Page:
At the International Snowboard Federation general-assembly meeting in Mont Sainte Anne, Quebec, June 15¿16, the board of directors elected a new president, discussed plans for the coming season, argued over what to do about a potential three-year, 4.7-million-dollar sponsorship deal from a whiskey company, and learned more about where snowboarding stands in the Olympics.
Shirley Hills, the woman elected to replace Christian Savioz as president of the organization, is currently president of the British Columbia Snowboard Association and owner of a snowboard promotions company. She is the first woman and the first representative from an amateur program to head the ISF. “This is a very big step forward,” said Savioz. “It shows that the ISF is not a ‘pro’ organization and that it represents the best snowboarders from around the world.”
Hills was clearly surprised. “This was not something I expected,” she said. “I’m just glad that it’s a one-year term. That way I can stay enthusiastic.”
After the elections the biggest debate of the meeting came when Savioz and Thilo Bohatsch proposed selling the ISF World Pro Tour title to Ballantine for close to 4.7-million dollars over three years. The main problem with the proposal: Ballantine is only interested in the European leg of the tour. In Ballantine’s dream deal the North American and Japanese legs of the ISF tour would get no real sponsorship money.
Although the excluded groups weren’t pleased with the offer, the Europeans felt that the 30,000 dollars the U.S. and Japan would get out of the deal each year was “better than nothing,” Savoiz said.
Everyone agreed with the idea of selling a title, but no one could figure out how to do it fairly. The board decided that further discussions by the parties involved were needed.
Next, the board voted to accept slope-style and boardercross as official ISF disciplines. However, the events would not be part of the World Cup or World Championship tour, because the board believed they should be tested for one season before any world titles are granted. National or continental champions could be named by the individual PSAs.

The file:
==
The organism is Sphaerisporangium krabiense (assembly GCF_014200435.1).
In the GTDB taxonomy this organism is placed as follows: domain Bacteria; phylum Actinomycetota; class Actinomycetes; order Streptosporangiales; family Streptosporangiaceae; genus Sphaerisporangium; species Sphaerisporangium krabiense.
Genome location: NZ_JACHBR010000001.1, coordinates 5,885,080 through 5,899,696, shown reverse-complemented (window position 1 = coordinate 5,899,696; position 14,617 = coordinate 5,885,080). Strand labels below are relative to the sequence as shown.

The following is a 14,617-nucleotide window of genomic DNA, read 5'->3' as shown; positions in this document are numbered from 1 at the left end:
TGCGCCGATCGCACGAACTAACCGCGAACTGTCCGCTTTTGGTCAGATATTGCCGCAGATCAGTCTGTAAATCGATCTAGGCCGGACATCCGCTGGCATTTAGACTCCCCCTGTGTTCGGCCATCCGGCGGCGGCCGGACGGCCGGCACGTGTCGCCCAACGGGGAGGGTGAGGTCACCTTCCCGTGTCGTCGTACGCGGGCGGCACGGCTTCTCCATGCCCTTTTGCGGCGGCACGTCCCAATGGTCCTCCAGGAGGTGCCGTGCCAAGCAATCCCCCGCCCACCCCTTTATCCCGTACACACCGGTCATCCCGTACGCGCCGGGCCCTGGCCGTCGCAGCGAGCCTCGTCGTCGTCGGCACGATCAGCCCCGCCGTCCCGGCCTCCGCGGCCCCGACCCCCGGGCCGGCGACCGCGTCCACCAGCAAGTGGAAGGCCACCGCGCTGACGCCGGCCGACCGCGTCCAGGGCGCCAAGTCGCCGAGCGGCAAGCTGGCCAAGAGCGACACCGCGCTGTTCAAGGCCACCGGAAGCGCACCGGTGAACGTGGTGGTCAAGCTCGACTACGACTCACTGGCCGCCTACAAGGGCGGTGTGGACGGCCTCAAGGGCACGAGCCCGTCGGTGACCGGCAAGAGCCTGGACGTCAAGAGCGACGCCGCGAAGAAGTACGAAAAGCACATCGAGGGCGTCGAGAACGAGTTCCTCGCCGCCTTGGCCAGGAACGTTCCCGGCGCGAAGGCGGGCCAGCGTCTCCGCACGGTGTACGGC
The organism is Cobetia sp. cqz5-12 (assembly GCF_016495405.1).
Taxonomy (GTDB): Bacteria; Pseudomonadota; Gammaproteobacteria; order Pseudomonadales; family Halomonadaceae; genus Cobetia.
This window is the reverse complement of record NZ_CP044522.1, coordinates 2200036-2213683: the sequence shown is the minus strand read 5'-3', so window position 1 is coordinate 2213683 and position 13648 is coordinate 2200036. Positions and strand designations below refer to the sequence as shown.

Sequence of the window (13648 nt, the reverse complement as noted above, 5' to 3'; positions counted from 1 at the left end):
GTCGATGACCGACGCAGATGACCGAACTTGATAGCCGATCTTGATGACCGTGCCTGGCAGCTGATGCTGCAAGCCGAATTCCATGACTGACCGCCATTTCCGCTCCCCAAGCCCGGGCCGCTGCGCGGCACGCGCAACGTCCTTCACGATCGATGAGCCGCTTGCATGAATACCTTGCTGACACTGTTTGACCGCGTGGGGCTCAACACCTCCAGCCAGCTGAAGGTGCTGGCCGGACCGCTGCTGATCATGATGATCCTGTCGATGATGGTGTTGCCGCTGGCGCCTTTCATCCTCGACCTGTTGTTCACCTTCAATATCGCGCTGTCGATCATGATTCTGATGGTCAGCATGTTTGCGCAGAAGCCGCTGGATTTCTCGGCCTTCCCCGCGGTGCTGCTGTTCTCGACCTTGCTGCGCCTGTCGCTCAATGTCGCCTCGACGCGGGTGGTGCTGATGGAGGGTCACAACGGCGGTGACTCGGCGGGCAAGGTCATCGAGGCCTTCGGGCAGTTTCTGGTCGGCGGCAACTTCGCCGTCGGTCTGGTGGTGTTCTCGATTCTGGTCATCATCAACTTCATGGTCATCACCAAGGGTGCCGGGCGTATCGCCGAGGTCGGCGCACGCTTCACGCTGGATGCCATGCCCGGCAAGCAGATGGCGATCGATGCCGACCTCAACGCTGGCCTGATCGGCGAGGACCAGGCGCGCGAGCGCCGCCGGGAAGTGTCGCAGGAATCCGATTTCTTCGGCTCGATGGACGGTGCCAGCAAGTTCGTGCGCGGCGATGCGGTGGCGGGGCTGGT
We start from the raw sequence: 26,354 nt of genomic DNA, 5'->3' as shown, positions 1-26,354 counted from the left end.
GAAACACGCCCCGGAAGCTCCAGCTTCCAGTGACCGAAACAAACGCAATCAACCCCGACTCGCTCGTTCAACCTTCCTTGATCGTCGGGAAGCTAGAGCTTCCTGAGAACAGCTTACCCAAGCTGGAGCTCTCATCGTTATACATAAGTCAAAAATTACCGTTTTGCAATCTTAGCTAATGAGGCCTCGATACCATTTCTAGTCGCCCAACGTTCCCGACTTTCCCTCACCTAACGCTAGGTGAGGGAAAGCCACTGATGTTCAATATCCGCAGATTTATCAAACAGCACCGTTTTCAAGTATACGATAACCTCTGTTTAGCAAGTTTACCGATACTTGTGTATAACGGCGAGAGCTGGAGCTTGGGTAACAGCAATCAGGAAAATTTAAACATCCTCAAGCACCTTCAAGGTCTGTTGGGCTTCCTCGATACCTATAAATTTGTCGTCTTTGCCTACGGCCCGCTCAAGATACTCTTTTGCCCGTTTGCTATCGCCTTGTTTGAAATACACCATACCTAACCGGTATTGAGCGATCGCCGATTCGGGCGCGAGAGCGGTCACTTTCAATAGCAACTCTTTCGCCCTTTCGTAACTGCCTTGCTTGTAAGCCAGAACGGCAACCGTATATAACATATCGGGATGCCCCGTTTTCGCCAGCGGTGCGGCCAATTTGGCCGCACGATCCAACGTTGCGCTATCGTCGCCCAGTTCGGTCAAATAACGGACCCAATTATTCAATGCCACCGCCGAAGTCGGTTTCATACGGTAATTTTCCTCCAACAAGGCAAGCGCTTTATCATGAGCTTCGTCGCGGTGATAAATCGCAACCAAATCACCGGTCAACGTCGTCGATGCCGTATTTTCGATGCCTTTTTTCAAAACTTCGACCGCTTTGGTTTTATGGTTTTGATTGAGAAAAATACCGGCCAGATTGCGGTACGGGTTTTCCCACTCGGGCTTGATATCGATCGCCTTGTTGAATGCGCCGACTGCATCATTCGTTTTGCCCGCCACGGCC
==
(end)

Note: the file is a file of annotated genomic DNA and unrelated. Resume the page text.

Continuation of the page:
Also, North American racers got half of their wish for a separate Super-G discipline. The board voted to keep track of the points separately so the continents could name their own Super-G Champions if they choose to do so, but there would be no ISF world title in that category.
The most far-reaching competition decision the board made was to grant fifteen wildcard spots (ten men and five women) at each World Cup event to be filled by “legend” riders who did not have proper rankings to compete. Previously, only ranked riders were eligible for the competition, so there was no way for riders who have dropped off the world tour, like Terje Haakonsen, Jeff Brushie, or Sebu Kuhlberg, to compete in individual events.
At first Savoiz didn’t like the idea. “We are mixing clowns and professionals,” Savoiz said. “I don’t think that’s fair for the other competitors who are moving toward a title. If they are not racing for the title, what are they doing?”
In the end, everyone realized that certain competitors have earned a status above yearly rankings and should be allowed to show up and compete because the spectators want to see them ride. “This decision is the biggest thing the ISF has done in the last four years,” said Bonfire’s and Chairman of the SIA Snowboard Committee Brad Steward.
As for the Olympics and the ongoing battle between the ISF and the FIS, no one had any concrete news. The Europeans are extremely emotional about the issue. “We will continue to have meetings with the FIS to see if some kind of deal can be worked out that will be best for snowboarding,” said Ted Martin, president of the ISF North America, “because that’s all any of us are really interested in.”